Who is really the biological trash, he asks — the dogs being exterminated, or the exterminators?

Struggling to survive in Sochi

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Surely by now you’ve heard about all the inconveniences visiting journalists from the west are facing in Sochi — a town that in its rush to get ready for the Olympics didn’t quite get ready for the Olympics.

As a member of that breed, or at least a former journalist, I can’t help but have empathy for their plight.

They have an important job to do, and how can we expect them to do it when they are facing obstacles like hotel rooms with no Internet,  fallen drapery rods, faulty doorknobs, or tap water so discolored one journalist reported she had to resort to washing her face with Evian?

Life can be so cruel sometimes.

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Sochi’s shortcomings are being blasted all over the Internet — by journalists, by Tweeters, and by tweeting journalists.

Arriving early, and finding the amenities weren’t all they could be, journalists got the ball rolling, bellyaching about conditions and posting their complaints and photos online. Olympics guests picked up the ball, voicing their discontent; and even a few athletes — though they’re less likely than journalists to whine, or so we’d hope — have broadcast the problems they’ve encountered, including one who was forced to punch his way out of the hotel room bathroom he was locked in.

Others arrived to find that their rooms, despite being reserved and paid for, weren’t ready, or weren’t even there, forcing them to wait, bunk with someone else, or seek shelter elsewhere.

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Fortunately, no journalists (to our knowledge) were forced to sleep in stairwells or alleyways.

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Others tweeting their discontent have complained of unappealing food, and menus whose Russian to English translations are sometimes laughably off the mark, which leads us to worry whether journalists are getting the all-important nourishment they need to do their jobs.

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I’m sure there will be much inspiration ahead in the 2014 Olympics, and perhaps even a few things to love about them. For the first few days though, it has been an embarrassment — for Sochi, for Russia, for Putin, and for all those journalists who came across as spoiled Westerners, partly because they are spoiled Westerners, partly because they have the modern-day need to self-broadcast every little bump in the road they encounter.

While most reporters are there to cover the sporting side of it all, and while many have been preoccupied by their lack of creature comforts, some have gotten around to writing about what we think is probably the most shameful Olympic-related story of all. In case you haven’t yet gotten our drift, it’s what the city is doing to stray dogs.

The city of Sochi has hired a pest control company to rid the streets of dogs, another piece in its failed plan to look good for the Olympics. Capturing and killing strays, as if that’s not bad enough, seems all the more cruel when you consider that many of the dogs are homeless because of all the new construction for the Olympics, some of which sent dog-owning families into apartments where dogs aren’t allowed.

Sochi promised it wouldn’t conduct the cull, then it did. The extermination was well underway by the time the media caught on, but eventually it was reported by, among others, the Boston Globe, Radio Free Europe, and, eventually, the New York Times. It took awhile, but the public outrage is, appropriately enough, snowballing now.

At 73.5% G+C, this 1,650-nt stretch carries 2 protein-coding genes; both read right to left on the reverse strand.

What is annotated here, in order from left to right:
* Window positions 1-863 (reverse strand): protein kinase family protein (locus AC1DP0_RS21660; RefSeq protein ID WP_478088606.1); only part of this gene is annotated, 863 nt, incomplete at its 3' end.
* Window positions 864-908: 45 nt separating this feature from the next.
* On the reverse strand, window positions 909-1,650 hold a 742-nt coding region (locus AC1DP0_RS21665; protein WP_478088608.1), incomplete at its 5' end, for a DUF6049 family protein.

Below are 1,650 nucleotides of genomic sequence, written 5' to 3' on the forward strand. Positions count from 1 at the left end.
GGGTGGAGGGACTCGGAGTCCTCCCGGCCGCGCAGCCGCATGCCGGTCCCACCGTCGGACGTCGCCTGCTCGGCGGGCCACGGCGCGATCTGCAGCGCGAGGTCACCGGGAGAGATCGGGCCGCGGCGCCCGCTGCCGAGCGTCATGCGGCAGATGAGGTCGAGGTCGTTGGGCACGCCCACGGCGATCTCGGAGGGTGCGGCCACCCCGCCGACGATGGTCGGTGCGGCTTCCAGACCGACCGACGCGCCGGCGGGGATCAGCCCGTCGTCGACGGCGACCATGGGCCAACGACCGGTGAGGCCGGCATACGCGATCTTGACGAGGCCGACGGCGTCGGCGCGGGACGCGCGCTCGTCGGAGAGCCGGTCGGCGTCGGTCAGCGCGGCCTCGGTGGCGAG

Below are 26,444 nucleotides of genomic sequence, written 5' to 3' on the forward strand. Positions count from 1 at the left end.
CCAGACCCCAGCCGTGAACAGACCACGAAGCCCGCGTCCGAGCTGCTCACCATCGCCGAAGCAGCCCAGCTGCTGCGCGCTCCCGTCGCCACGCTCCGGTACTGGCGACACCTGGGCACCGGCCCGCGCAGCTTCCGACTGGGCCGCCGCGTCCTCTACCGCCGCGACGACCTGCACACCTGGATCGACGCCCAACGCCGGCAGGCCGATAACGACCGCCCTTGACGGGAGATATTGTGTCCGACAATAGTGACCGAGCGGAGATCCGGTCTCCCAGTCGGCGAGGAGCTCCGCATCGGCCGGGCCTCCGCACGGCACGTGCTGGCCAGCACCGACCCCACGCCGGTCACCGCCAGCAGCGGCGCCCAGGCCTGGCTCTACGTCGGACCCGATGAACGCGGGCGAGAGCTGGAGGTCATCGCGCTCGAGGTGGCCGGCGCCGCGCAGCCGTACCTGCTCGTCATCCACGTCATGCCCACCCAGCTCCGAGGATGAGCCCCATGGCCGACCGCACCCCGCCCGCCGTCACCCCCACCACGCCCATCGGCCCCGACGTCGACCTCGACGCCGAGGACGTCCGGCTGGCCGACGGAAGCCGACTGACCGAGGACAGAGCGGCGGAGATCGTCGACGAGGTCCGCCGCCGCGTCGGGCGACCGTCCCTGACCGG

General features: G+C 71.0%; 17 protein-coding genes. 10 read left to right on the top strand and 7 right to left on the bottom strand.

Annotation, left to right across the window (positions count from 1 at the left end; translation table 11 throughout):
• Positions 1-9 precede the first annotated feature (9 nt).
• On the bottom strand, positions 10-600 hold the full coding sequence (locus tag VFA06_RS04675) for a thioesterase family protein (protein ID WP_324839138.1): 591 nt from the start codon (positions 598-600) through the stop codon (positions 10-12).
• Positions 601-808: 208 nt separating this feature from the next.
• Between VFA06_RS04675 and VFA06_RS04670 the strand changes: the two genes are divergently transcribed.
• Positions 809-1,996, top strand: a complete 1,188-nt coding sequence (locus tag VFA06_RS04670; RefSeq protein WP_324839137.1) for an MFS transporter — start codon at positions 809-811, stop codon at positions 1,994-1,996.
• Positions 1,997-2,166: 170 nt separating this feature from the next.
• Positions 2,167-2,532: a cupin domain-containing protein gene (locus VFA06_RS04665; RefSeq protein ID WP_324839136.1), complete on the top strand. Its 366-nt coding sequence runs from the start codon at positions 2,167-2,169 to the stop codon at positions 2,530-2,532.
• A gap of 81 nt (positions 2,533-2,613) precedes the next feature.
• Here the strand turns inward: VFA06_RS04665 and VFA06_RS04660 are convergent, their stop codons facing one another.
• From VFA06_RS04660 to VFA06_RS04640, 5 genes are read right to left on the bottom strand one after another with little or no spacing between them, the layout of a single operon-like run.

When that happens, the silly and tired old question always pops up, “Does the world care more about dogs than it does humans?” That was pretty much the headline on an op-ed piece in The Guardian about Sochi’s strays this week — silly because  it implies people can’t care, get outraged and fight for both species.

But, to answer it only for myself , yes, I sometimes care more about dogs than humans, depending on the circumstances, depending on the dogs, and the humans, and depending on the hardships at issue. Yes, I care more about a dog being exterminated for no good reason than I do about a TV reporter who has temporarily lost his or her access to hair conditioner.

The inconveniences reporters, guests and athletes might face in Sochi aren’t enough to cast a pall over the entire Olympics.

What’s happening to the dogs is.

(Photos: A dog checks out a trash can across from the Olympic stadium / Twitter; a dog drinks from an icy puddle outside of Sochi / Reuters; dogs and volunteers at a makeshift shelter / The New York Times; dogs napping on the street / Twitter; a starving street dog in Sochi / Getty Images/iStockphoto )

Animal activist detained in Moscow

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A Russian animal rights activist has been detained in central Moscow after he and two others protested the country’s policy of killing stray dogs in Sochi, according to an Associated Press report

Three activists unfurled a banner near Red Square on Saturday that read “Bloody Olympics.”

The banner depicted a puppy covered in blood.

According to the report, a policeman approached and pulled the banner out of the activists’ hands.

One man was detained while the other two fled.

A year before the Sochi Olympics, municipal authorities announced a contract to “catch and dispose” of strays.

Public pressure led authorities to announce they’d dropped the plan — but they didn’t. Companies have been hired to continue killing the dogs throughout the games, which started Friday and end Feb. 23.

(Photo: A stray dog walks past the Olympic rings during the official flag raising ceremony; by Nathan Denette, The Canadian Press / AP photo)